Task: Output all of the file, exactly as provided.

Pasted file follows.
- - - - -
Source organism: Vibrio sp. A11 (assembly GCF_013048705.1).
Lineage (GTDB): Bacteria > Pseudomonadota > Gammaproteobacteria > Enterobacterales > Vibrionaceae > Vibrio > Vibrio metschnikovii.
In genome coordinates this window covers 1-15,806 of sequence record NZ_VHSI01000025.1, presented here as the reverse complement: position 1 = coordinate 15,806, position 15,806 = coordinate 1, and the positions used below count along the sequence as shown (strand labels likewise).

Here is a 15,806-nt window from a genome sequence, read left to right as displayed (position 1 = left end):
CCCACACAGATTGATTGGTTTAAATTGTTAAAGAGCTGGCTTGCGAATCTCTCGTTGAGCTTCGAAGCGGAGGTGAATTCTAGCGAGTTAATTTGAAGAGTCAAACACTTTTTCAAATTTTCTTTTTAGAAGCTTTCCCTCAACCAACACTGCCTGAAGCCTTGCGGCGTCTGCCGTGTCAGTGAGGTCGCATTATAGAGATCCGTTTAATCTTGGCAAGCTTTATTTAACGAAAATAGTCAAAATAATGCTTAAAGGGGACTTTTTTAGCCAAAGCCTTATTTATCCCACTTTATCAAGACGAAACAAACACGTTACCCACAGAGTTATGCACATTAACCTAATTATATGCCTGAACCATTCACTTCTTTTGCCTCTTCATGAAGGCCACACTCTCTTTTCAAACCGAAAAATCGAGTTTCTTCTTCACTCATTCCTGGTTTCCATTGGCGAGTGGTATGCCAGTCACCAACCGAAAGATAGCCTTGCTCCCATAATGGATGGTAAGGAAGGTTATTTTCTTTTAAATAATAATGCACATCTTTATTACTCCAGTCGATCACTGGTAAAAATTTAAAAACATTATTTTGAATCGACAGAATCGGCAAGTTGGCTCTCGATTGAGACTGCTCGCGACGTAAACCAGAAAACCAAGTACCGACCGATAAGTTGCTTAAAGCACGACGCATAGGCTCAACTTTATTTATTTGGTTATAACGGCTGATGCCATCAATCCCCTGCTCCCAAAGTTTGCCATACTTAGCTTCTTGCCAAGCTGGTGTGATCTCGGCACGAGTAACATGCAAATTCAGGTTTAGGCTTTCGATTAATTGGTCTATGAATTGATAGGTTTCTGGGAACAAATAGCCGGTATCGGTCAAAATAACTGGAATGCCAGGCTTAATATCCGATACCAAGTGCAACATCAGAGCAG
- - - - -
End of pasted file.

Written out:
Source organism: Vibrio sp. A11 (assembly GCF_013048705.1).
Lineage (GTDB): Bacteria > Pseudomonadota > Gammaproteobacteria > Enterobacterales > Vibrionaceae > Vibrio > Vibrio metschnikovii.
In genome coordinates this window covers 1-15,806 of sequence record NZ_VHSI01000025.1, presented here as the reverse complement: position 1 = coordinate 15,806, position 15,806 = coordinate 1, and the positions used below count along the sequence as shown (strand labels likewise).

Here is a 15,806-nt window from a genome sequence, read left to right as displayed (position 1 = left end):
CCCACACAGATTGATTGGTTTAAATTGTTAAAGAGCTGGCTTGCGAATCTCTCGTTGAGCTTCGAAGCGGAGGTGAATTCTAGCGAGTTAATTTGAAGAGTCAAACACTTTTTCAAATTTTCTTTTTAGAAGCTTTCCCTCAACCAACACTGCCTGAAGCCTTGCGGCGTCTGCCGTGTCAGTGAGGTCGCATTATAGAGATCCGTTTAATCTTGGCAAGCTTTATTTAACGAAAATAGTCAAAATAATGCTTAAAGGGGACTTTTTTAGCCAAAGCCTTATTTATCCCACTTTATCAAGACGAAACAAACACGTTACCCACAGAGTTATGCACATTAACCTAATTATATGCCTGAACCATTCACTTCTTTTGCCTCTTCATGAAGGCCACACTCTCTTTTCAAACCGAAAAATCGAGTTTCTTCTTCACTCATTCCTGGTTTCCATTGGCGAGTGGTATGCCAGTCACCAACCGAAAGATAGCCTTGCTCCCATAATGGATGGTAAGGAAGGTTATTTTCTTTTAAATAATAATGCACATCTTTATTACTCCAGTCGATCACTGGTAAAAATTTAAAAACATTATTTTGAATCGACAGAATCGGCAAGTTGGCTCTCGATTGAGACTGCTCGCGACGTAAACCAGAAAACCAAGTACCGACCGATAAGTTGCTTAAAGCACGACGCATAGGCTCAACTTTATTTATTTGGTTATAACGGCTGATGCCATCAATCCCCTGCTCCCAAAGTTTGCCATACTTAGCTTCTTGCCAAGCTGGTGTGATCTCGGCACGAGTAACATGCAAATTCAGGTTTAGGCTTTCGATTAATTGGTCTATGAATTGATAGGTTTCTGGGAACAAATAGCCGGTATCGGTCAAAATAACTGGAATGCCAGGCTTAATATCCGATACCAAGTGCAACATCAGAGCAG